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Measuring Tie Strength

Peter V. Marsden and Karen E. Campbell
Social Forces
Vol. 63, No. 2 (Dec., 1984), pp. 482-501
Published by: Oxford University Press
DOI: 10.2307/2579058
Stable URL: http://www.jstor.org/stable/2579058
Page Count: 20
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Measuring Tie Strength
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Abstract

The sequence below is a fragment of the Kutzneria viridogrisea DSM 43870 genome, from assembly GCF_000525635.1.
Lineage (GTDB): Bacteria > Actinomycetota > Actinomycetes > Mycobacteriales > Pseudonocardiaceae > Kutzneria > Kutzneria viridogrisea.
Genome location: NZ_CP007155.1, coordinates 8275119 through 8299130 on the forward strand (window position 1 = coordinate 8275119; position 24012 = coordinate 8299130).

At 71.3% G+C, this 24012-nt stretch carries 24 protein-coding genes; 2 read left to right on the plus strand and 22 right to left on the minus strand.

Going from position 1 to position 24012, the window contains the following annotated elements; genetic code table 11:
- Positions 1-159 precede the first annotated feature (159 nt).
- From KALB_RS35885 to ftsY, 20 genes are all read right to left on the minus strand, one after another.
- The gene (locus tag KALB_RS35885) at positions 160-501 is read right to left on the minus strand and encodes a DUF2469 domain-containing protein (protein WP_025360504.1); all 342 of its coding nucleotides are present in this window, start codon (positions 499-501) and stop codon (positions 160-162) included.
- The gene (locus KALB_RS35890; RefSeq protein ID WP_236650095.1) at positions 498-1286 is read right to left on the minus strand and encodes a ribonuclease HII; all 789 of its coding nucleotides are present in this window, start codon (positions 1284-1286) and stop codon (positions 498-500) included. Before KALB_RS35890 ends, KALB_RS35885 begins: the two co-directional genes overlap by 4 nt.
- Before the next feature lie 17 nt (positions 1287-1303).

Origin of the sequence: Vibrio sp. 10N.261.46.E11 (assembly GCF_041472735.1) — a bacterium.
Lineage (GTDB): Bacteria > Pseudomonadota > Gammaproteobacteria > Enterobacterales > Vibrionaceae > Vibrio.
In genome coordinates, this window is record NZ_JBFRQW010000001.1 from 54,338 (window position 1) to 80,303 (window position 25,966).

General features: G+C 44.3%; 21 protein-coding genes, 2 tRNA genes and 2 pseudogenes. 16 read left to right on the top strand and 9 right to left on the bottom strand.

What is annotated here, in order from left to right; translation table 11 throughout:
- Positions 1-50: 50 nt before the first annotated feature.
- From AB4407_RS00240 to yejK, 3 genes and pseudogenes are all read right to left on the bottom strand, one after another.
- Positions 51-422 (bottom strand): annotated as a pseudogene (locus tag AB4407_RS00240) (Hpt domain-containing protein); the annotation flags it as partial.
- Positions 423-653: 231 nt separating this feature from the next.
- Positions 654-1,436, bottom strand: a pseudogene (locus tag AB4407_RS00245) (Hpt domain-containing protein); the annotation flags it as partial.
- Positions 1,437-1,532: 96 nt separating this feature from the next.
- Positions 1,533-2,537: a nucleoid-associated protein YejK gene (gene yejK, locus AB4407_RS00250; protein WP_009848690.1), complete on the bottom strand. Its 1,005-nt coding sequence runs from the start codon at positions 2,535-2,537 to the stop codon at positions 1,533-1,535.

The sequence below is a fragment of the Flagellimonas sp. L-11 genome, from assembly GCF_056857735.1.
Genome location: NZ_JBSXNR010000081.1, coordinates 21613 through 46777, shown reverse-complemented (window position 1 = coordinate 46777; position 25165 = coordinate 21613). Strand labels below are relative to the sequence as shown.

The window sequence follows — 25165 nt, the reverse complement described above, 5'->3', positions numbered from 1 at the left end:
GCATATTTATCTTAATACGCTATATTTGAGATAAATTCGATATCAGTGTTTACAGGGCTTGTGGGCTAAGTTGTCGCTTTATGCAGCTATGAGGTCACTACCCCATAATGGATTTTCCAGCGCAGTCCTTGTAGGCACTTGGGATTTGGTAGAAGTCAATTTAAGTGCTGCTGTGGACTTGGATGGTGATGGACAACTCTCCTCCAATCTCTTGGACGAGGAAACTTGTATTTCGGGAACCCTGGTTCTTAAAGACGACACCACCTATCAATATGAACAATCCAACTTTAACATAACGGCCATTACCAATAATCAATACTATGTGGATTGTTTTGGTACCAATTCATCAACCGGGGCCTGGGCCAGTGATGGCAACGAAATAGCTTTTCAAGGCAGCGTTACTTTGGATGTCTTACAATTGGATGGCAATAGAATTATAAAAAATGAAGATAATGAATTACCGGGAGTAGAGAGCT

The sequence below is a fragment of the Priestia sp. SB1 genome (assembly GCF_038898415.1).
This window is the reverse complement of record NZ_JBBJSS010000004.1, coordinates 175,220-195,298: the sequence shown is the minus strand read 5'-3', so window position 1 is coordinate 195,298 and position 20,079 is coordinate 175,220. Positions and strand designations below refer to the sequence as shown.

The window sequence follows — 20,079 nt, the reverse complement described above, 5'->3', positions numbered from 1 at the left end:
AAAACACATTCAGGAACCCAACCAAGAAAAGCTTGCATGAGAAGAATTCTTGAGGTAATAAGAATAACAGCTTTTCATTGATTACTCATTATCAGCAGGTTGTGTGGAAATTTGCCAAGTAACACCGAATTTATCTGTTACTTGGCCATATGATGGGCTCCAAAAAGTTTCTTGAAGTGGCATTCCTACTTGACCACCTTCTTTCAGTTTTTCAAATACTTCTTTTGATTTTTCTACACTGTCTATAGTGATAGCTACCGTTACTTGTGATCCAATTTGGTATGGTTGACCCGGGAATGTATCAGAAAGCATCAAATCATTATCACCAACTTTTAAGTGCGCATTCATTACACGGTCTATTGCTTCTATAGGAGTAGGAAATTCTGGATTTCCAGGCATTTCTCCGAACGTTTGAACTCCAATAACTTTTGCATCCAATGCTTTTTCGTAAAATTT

Little attention has been given to the measurement of the concept of tie strength. Using survey data on friendship ties, we apply multiple indicator techniques to construct and validate measures of tie strength. We conclude that: (1) there may be two distinct aspects of tie strength, having to do with the time spent in a relationship and the depth of the relationship; (2) a measure of "closeness" or intensity is the best indicator of strength; (3) there are difficulties with frequency and duration of contact as indicators of strength; (4) predictors of strength (e.g., kinship, neighboring) are not especially strongly related to the concept; and (5) the constructed measures of strength, particularly the one of "time spent," are valid in that they are related to predictor variables in anticipated directions.

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